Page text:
What is Cost Accounting?
Cost Accounting is referred to as a branch of managerial accounting, which mainly aims to encapsulate all costs within a company, by assessing variable costs along with each step of production. It is considered to be a metric that helps companies to make informed decisions that are backed by reliable quantitative measures.
Cost Accounting is different from financial accounting in the sense that financial accounting is used in order to communicate the performance of the company to external stakeholders.
On the contrary, cost accounting mainly considered as an internal metric that helps the company to make important decisions. Therefore, cost accounting is primarily an internal metric that is used to evaluate cost centers, and how they can be managed in order to help the company aim for better efficiency within the organization.
In order to do that, cost accounting inculcates all inputs that are associated with production. This implies that it used both, variable costs as well as fixed costs in order to determine the best strategy for the company. Within the realm of cost accounting, there are several different measures that are utilized by businesses. Various types of Cost Accounting include standard costing, activity-based costing, lean accounting, as well as marginal costing.
Types of Cost Accounting
As mentioned earlier, cost accounting in itself has a number of types. The description for all these types of cost accounting is given below:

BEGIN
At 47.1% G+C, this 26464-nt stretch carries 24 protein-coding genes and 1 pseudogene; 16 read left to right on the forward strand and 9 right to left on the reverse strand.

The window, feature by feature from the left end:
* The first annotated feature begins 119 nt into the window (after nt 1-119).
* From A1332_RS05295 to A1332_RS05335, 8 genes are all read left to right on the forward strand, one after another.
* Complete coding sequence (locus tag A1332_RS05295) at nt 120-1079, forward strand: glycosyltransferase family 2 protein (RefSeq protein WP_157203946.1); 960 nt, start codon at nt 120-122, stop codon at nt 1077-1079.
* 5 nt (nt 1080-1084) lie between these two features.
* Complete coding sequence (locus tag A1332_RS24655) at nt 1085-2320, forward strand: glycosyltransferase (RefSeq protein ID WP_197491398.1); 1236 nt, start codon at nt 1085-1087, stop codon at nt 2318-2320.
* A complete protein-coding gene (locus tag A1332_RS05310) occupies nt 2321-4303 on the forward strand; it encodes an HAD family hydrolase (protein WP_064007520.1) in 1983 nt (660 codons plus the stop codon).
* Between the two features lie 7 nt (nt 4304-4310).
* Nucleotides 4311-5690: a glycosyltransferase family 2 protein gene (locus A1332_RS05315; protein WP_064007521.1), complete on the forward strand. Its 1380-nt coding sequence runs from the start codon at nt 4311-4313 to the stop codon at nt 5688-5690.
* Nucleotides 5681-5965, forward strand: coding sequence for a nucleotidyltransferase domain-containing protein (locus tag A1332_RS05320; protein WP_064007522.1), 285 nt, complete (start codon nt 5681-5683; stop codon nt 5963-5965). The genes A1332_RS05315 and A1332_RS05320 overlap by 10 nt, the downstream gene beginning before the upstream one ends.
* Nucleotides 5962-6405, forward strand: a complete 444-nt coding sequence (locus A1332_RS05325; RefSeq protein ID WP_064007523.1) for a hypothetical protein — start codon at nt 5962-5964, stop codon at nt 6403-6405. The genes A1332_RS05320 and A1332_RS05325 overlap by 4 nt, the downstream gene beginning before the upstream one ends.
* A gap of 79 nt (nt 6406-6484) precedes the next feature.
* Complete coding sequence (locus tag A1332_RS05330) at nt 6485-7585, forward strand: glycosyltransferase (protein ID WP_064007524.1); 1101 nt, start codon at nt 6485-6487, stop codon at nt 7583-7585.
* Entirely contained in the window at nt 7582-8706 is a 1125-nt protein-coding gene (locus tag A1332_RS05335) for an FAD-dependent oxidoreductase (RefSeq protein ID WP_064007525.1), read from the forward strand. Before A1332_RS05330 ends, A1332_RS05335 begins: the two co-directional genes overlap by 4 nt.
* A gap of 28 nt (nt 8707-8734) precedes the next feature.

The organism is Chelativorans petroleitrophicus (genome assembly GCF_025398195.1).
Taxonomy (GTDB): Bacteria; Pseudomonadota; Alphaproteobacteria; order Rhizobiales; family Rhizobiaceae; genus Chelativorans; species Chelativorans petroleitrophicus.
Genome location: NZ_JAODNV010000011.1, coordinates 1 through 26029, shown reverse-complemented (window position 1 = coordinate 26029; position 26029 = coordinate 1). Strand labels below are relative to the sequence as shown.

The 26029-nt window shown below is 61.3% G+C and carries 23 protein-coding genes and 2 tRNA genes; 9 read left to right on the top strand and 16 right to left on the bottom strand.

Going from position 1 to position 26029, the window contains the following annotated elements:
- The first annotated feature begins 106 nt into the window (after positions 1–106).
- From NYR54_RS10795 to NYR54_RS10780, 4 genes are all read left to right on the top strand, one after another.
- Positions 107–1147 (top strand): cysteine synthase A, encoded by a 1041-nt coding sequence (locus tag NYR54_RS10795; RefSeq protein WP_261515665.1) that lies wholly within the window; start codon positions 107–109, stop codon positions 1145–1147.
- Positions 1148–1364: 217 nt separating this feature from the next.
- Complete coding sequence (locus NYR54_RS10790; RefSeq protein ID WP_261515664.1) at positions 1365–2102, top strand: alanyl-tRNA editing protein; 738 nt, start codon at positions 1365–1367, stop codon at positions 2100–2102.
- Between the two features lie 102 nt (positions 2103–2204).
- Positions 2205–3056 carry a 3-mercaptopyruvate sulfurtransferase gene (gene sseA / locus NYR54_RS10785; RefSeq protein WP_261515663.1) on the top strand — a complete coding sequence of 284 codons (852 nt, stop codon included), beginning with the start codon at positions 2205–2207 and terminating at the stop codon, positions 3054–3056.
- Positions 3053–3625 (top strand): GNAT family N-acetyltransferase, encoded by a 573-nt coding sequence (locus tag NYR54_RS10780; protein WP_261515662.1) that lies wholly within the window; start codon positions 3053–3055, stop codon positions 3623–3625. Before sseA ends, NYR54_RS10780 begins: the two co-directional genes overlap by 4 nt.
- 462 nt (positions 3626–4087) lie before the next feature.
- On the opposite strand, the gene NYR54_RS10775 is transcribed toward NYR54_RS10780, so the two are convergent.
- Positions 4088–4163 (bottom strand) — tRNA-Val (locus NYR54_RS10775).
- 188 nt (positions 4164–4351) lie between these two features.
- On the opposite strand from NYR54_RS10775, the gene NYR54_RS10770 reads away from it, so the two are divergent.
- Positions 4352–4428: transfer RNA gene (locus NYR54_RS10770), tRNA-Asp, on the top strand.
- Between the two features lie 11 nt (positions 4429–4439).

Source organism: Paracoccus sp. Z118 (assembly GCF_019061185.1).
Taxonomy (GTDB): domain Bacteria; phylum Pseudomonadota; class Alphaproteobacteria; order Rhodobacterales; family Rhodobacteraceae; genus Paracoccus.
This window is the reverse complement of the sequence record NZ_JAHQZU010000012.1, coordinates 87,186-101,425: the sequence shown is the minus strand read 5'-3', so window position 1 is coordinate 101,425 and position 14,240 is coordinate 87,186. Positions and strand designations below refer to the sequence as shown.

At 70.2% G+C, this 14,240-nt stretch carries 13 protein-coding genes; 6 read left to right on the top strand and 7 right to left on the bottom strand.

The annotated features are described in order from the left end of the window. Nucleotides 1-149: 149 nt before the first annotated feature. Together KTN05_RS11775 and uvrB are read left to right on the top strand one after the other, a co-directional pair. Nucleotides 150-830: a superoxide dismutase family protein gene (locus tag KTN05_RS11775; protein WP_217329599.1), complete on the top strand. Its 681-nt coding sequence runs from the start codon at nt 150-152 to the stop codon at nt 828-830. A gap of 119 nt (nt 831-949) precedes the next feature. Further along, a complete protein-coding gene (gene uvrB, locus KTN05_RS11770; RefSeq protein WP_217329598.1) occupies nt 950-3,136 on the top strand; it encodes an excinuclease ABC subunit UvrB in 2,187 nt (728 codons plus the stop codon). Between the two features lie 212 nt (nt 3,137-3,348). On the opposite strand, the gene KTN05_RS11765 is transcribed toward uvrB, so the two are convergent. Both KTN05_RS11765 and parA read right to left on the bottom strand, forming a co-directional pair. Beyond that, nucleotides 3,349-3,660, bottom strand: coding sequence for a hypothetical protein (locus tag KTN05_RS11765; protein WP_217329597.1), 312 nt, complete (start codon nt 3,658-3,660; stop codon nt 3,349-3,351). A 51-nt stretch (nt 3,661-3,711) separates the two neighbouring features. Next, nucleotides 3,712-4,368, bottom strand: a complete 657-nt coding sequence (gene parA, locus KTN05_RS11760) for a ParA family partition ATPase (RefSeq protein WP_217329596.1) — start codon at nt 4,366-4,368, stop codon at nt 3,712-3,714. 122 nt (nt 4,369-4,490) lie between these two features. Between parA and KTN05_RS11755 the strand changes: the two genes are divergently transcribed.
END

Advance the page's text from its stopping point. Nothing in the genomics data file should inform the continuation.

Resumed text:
1) Standard Costing
Standard Costing involves companies having benchmarks or standards that they believe are going to result in a higher efficiency rate. Therefore, as opposed to actual costs, standard costs are used as the basis of the cost of goods sold and inventory.
Regardless of the fact that the actual costs are still incurred, which have to be borne by the company, yet standard costing helps the company to analyze the reason behind variances. These variances can subsequently be traced down in order to get a better idea regarding what needs to be done in order to minimize the impact of standard costing.
2) Activity-Based Costing
Activity Based Costing is used to identify overhead costs from all the relevant departments within the production setup. In this regard, it is imperative to consider the fact that these activities are used because they are considered to be predominant cost centers for the company.
Therefore, associating relevant costs to these variables considerably helps companies to make decisions regarding the application of these overhead costs. Overhead costs are mostly assigned on generic measures, like machine hours, or labor hours. Based on this, the company is able to make decisions regarding adjustments that need to be made in the cost centers in order to catapult better optimization across their operations.
3) Lean Accounting
Lean Accounting mainly lies in the realms of ensuring that financial management practices are considerably improved within an organization. It is considered to be an extension of lean manufacturing and production.
It mainly requires companies to identify cost centers and value centers, so that they can make decisions based on the actual activities of the business that generate the most profits.
4) Marginal Costing
Also referred to as Cost-Volume-Profit Analysis, marginal costing aims to capture the impact on the overall costing if production is increased by a single unit. It helps management in the identification of varying levels of costs and volumes on the overall operating profit of the company.
Therefore, the company can then make informed decisions based on new product additions, as well as changes in prices and the subsequent impact on the overall volume.
Example of Cost Accounting
Cost Accounting is widely used across almost all organizations today. Here is a few examples of the most commonly used metrics of cost accounting:
Advantages of Cost Accounting
Cost Accounting tends to be highly popular across all organization types, regardless of the industry they are operating in. The main reason as to why cost accounting is highly preferred amongst managerial accounting is summarized in the points mentioned below: